Business / View

Economic shift shows in lack of data

By ED Zhang (China Daily) Updated: 2015-09-14 09:27

People always complain about China's lack of transparency in economic information. But there are two types of opaqueness in a time of transition.

One type is that the government is hiding the true picture on purpose, mainly to save face and to not scare investors away from the market, but more often than not, doing that does not help. Investors can draw their own versions of the big picture and there can't be misled.

Is this what the Chinese government has been doing? From all major economic data that the National Bureau of Statistics has recently released, such as the monthly records in foreign trade and industrial output, one can obviously tell that things are bad. What officials call downward pressure is obviously hanging on, and may be getting worse in one way or another.

The other type of opaqueness is not deliberate. It is derived from a society-wide economic transition-especially when the transition no longer remains just on the government's policy paper but is also being implemented.

At the beginning of a transition, some old industries inevitably give way to budding new industries. All existing indexes look ugly, and continuously so, because they are focused on the old industrial activities, such as the use of electricity, railway throughput, the assessment of near-term sales by factory managers, and the import and export of goods.

Accompanying that, there would be mounting complaints from managers of the businesses that used to be the economy's powerhouses, moneymakers and job providers.

This is a sweeping phenomenon in China's manufacturing sector and its related retail and services.

At the same time, one may wonder, since this is not a society that really suffers from a lack of money, where all the money has gone if it is not used to invest in the old industries or to buy old industries' products. It must have some place to go.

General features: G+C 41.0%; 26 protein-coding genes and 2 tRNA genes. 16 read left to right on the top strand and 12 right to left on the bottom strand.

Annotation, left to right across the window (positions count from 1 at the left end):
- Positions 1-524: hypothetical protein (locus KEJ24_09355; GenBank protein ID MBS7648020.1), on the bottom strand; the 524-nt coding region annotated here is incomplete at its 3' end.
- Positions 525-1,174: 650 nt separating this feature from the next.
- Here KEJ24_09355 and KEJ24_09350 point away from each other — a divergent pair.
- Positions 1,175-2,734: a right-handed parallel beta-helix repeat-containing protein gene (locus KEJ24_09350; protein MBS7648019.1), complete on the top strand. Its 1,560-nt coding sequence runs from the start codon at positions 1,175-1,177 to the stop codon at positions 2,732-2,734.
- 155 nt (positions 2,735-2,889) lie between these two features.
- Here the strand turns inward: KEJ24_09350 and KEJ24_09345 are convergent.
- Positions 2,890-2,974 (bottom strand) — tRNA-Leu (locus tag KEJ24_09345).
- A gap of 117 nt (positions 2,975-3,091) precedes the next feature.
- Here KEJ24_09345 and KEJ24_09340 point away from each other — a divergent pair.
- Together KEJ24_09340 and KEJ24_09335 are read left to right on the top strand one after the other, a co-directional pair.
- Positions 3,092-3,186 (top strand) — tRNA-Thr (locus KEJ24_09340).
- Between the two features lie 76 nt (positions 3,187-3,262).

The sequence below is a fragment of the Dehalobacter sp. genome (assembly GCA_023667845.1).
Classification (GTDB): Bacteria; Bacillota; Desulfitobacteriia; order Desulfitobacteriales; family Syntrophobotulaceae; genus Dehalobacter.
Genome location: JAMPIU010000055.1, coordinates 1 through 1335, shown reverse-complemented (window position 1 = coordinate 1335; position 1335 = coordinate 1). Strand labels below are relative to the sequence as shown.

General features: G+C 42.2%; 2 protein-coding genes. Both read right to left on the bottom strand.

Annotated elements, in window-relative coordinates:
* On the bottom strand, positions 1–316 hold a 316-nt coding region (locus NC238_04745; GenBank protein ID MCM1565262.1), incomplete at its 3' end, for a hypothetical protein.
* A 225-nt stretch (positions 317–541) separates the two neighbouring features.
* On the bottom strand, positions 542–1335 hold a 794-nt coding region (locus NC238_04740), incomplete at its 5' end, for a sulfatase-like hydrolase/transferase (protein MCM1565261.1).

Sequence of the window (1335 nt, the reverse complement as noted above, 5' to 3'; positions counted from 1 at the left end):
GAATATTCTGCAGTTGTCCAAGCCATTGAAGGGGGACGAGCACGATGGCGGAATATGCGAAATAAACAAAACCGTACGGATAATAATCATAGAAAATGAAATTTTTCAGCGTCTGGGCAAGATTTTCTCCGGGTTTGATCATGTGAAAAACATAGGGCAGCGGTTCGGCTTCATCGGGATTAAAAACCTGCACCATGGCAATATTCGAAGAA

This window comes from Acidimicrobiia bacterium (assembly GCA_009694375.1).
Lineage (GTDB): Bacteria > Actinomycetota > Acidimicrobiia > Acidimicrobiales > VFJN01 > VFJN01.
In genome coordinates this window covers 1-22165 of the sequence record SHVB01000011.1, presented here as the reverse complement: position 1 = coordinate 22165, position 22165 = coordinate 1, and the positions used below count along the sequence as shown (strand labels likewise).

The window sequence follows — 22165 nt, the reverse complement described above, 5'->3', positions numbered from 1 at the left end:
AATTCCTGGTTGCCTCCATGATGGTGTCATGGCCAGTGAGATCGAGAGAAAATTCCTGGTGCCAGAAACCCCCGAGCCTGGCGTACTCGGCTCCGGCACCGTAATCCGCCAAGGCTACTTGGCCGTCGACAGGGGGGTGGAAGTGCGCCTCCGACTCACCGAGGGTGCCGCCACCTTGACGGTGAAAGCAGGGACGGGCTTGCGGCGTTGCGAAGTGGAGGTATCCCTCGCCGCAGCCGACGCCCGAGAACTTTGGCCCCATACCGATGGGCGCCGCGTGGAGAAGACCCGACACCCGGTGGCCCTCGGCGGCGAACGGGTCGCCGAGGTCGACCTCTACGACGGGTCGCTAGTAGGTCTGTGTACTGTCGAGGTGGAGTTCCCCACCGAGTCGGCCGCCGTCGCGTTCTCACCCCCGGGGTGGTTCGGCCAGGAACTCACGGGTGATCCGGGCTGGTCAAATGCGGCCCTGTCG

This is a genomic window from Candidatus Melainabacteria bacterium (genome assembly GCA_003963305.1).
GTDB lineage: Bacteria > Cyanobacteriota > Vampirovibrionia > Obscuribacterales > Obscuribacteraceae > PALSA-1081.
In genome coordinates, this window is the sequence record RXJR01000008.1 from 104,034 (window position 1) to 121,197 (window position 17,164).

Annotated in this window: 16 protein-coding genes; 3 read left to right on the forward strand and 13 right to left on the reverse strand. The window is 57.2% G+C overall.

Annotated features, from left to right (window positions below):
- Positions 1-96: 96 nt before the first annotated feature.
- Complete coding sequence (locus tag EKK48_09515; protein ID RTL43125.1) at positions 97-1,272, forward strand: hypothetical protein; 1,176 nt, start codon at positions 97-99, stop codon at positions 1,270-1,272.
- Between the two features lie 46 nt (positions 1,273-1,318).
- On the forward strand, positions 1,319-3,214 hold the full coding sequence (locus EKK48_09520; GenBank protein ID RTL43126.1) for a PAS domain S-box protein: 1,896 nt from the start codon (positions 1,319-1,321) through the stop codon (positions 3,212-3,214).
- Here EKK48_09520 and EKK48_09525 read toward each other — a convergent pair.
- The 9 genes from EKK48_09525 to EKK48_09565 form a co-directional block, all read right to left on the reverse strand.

Investing overseas is always a risky business, be it the United States stock markets or European real estate or an African farm. People are usually good at investing in their home countries. But the tricky thing is that in a time of transition, the really good opportunities often occur in the parts of the economy that don't usually have a ready index.

Not having a ready index, I have to hasten to say, does not mean there is no index or basic data for mathematical abstraction. The problem is more often that, in those areas, the useful data are not usually collected and processed into reliable information for the mass-market investors.

For example, we know how many smartphones are sold every month. In a year, there are more than 400 million new smartphones sold in China. This is old-industry data and easy to collect. But with so many smartphones, what do people do? How many hours does each user, especially each working adult, spend on it? What are the most popular applications by nation, or city, or certain class of people on an everyday basis? Answers to these questions are highly important for people to ascertain an economy's transition. But up to now, we just don't know.

Previous Page 1 2 Next Page

Hot Topics

Editor's Picks